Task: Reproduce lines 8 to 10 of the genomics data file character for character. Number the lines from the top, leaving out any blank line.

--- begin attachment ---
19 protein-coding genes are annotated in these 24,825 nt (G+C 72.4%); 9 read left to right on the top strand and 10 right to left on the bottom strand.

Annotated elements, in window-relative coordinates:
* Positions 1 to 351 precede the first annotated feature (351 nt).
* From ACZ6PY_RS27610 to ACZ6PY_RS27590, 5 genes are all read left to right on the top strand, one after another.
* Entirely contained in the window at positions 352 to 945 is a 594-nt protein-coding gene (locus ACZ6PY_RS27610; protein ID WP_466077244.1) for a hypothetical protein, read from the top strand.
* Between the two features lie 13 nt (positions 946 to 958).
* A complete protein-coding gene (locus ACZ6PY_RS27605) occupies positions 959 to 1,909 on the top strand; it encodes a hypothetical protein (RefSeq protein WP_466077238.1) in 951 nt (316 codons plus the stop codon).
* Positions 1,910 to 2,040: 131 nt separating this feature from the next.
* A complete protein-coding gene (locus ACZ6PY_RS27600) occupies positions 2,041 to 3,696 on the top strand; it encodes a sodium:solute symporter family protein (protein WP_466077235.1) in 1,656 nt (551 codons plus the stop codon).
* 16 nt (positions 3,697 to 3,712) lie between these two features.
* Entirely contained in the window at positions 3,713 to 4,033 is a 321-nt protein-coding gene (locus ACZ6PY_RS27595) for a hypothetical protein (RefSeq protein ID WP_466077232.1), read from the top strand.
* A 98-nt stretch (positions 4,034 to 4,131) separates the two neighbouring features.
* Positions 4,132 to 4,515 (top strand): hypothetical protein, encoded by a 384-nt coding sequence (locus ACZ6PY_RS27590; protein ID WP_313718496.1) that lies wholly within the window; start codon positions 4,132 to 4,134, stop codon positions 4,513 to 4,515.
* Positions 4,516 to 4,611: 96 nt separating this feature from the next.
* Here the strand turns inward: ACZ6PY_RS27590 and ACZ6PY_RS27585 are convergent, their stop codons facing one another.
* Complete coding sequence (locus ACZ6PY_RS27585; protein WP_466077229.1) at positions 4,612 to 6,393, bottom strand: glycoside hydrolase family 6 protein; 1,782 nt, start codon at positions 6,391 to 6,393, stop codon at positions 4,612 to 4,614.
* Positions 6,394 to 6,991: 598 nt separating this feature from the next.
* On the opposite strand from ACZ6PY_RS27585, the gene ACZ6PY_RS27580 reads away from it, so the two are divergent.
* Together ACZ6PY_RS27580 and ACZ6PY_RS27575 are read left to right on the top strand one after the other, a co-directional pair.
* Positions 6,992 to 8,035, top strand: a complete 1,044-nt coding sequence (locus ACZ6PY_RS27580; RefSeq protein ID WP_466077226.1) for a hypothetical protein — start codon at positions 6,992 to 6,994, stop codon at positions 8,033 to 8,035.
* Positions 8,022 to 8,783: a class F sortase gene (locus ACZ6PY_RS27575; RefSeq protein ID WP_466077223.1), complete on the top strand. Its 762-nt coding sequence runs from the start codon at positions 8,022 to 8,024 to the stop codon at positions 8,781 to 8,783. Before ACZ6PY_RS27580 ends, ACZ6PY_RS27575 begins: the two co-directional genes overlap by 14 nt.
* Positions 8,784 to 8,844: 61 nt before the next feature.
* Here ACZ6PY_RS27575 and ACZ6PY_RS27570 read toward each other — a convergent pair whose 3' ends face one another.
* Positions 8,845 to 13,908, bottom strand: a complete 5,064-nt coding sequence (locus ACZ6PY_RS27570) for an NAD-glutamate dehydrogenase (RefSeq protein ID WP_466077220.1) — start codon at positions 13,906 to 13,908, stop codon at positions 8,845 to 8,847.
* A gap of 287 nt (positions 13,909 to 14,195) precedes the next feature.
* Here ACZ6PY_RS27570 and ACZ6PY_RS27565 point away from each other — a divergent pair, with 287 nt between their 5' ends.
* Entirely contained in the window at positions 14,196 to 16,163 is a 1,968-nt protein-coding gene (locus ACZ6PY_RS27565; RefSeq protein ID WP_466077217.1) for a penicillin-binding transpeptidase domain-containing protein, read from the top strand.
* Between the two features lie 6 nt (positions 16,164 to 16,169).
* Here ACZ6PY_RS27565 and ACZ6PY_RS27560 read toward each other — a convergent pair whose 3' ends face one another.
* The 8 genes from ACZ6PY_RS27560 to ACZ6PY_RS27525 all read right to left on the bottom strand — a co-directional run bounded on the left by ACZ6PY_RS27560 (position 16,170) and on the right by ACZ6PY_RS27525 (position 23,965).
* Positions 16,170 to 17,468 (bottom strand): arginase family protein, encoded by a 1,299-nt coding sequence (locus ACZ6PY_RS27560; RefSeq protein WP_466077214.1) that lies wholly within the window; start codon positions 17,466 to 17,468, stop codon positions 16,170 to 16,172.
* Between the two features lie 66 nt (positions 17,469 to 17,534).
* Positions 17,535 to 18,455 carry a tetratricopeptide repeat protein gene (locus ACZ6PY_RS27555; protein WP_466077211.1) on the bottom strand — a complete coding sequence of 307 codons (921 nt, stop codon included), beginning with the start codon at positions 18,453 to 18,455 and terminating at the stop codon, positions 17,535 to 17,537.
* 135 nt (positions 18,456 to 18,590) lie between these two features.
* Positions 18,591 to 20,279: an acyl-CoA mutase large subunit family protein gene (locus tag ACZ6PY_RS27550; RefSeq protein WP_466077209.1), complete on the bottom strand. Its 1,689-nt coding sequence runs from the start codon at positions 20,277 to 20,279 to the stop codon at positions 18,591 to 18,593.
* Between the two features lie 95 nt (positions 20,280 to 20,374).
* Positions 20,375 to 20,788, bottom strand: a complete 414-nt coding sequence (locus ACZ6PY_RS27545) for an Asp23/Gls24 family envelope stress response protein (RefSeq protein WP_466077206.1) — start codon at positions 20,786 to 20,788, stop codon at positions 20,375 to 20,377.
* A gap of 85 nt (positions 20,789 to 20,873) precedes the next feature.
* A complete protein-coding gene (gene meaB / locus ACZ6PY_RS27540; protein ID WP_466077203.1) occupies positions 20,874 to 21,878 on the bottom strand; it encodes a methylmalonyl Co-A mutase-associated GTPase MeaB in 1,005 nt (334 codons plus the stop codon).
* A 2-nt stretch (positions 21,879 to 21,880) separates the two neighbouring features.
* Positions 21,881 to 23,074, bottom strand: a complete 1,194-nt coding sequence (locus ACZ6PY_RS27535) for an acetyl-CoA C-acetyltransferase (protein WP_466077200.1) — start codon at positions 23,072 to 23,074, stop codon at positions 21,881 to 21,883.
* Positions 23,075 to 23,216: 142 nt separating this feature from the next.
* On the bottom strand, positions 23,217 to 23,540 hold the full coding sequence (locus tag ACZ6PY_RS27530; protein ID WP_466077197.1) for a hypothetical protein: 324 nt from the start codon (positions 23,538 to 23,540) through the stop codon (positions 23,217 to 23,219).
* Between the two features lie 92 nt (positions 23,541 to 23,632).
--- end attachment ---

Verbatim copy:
* Positions 1,910 to 2,040: 131 nt separating this feature from the next.
* A complete protein-coding gene (locus ACZ6PY_RS27600) occupies positions 2,041 to 3,696 on the top strand; it encodes a sodium:solute symporter family protein (protein WP_466077235.1) in 1,656 nt (551 codons plus the stop codon).
* 16 nt (positions 3,697 to 3,712) lie between these two features.